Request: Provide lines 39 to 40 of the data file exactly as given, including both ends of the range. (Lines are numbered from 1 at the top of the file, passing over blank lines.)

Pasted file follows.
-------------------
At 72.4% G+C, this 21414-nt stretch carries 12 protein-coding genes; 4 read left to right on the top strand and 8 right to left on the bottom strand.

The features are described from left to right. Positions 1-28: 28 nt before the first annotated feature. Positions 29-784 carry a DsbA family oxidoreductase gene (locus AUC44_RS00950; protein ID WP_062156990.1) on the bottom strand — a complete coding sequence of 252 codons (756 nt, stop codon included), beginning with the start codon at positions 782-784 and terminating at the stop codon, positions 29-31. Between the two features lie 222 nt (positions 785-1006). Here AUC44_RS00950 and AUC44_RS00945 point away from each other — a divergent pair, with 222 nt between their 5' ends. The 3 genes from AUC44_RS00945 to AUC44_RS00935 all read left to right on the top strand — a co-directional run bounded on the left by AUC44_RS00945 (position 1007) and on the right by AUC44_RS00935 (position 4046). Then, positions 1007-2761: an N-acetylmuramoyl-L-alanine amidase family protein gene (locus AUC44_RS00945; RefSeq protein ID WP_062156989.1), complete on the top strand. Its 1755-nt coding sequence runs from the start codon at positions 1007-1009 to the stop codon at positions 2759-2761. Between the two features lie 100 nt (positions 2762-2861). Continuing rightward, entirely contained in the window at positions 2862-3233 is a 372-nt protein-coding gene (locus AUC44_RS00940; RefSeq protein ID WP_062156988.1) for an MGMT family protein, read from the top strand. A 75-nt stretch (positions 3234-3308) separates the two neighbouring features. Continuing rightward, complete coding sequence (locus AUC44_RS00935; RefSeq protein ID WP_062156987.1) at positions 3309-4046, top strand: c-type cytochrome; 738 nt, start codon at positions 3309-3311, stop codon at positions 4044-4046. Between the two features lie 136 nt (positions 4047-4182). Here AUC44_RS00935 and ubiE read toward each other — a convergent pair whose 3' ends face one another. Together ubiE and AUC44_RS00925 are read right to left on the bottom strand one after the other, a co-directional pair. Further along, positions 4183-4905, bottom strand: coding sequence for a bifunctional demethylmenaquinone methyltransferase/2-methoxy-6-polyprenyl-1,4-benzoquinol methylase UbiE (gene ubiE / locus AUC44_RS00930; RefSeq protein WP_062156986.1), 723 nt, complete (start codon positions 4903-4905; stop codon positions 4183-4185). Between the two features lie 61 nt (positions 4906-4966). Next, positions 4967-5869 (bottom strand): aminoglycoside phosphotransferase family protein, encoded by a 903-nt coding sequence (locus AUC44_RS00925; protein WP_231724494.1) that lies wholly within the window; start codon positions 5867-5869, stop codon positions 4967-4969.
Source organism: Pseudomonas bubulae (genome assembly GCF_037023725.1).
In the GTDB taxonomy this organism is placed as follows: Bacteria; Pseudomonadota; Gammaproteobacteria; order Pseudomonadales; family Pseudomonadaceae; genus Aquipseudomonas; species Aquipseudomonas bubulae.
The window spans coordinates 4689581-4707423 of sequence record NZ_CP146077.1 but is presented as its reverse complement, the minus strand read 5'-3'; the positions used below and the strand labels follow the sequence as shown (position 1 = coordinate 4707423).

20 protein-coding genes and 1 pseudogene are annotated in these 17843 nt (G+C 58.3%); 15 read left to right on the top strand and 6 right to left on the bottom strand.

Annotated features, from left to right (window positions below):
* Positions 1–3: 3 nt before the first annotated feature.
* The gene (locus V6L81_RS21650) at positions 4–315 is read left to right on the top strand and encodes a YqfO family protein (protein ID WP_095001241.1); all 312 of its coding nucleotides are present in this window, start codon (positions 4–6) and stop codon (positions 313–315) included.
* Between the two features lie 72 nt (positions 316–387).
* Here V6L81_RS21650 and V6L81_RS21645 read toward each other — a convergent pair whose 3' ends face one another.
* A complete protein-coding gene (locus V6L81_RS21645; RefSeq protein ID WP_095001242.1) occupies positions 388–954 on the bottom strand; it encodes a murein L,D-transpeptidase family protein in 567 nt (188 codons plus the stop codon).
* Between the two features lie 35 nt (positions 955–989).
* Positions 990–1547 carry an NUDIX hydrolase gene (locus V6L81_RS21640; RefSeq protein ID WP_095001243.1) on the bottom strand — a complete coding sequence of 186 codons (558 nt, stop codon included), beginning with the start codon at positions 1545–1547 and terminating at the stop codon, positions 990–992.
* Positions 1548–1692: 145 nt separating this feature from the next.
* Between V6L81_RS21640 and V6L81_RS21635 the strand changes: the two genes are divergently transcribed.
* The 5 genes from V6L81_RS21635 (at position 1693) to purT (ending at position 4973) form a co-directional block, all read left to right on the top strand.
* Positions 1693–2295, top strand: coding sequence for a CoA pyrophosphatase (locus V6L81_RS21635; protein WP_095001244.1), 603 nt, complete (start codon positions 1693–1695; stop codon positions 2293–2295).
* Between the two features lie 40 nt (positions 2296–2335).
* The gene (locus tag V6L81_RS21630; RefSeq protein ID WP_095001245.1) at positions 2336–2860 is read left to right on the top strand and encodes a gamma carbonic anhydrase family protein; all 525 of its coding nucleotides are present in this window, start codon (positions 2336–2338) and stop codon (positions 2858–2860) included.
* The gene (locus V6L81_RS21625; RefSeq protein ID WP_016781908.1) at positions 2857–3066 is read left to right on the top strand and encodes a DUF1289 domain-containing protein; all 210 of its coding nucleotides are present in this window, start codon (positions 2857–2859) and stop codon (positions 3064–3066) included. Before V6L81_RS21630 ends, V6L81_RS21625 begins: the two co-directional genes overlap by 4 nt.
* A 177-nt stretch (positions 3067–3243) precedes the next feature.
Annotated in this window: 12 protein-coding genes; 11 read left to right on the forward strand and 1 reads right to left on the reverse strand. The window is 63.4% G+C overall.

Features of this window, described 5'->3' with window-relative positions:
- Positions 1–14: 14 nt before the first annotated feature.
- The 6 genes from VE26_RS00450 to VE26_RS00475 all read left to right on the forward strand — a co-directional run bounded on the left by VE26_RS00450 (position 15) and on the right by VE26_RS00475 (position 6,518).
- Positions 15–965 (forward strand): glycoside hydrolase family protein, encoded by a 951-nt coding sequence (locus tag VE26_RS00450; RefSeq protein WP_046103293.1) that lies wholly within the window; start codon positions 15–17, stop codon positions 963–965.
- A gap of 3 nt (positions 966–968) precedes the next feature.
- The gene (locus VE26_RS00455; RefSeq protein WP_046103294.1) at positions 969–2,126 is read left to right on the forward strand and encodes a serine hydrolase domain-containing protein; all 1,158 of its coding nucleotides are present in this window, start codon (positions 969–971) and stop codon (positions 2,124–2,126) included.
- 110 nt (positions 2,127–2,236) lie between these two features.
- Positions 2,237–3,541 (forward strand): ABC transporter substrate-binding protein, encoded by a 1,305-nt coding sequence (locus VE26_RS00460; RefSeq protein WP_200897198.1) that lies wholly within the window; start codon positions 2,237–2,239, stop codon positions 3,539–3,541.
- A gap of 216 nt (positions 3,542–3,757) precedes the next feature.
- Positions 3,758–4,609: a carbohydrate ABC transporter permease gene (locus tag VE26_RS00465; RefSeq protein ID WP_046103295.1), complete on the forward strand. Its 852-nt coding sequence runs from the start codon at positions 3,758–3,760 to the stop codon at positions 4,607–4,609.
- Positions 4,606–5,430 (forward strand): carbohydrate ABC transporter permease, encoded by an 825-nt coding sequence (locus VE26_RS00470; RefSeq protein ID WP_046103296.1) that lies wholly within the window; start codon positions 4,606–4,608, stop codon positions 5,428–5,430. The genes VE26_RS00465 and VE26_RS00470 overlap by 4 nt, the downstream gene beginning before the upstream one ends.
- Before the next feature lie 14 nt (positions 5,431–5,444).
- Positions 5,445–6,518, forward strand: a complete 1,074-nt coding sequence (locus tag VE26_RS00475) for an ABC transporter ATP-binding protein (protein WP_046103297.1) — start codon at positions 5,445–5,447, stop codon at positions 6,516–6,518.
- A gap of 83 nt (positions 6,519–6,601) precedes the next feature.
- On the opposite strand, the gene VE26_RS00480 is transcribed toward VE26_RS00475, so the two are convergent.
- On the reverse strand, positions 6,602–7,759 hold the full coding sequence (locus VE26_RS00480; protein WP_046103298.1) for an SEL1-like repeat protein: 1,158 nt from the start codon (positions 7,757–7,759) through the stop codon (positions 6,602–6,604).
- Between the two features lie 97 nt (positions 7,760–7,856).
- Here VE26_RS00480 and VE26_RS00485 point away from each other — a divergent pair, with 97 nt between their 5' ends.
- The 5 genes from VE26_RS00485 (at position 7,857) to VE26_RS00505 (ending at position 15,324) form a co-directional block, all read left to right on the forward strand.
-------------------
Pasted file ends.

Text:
- On the reverse strand, positions 6,602–7,759 hold the full coding sequence (locus VE26_RS00480; protein WP_046103298.1) for an SEL1-like repeat protein: 1,158 nt from the start codon (positions 7,757–7,759) through the stop codon (positions 6,602–6,604).
- Between the two features lie 97 nt (positions 7,760–7,856).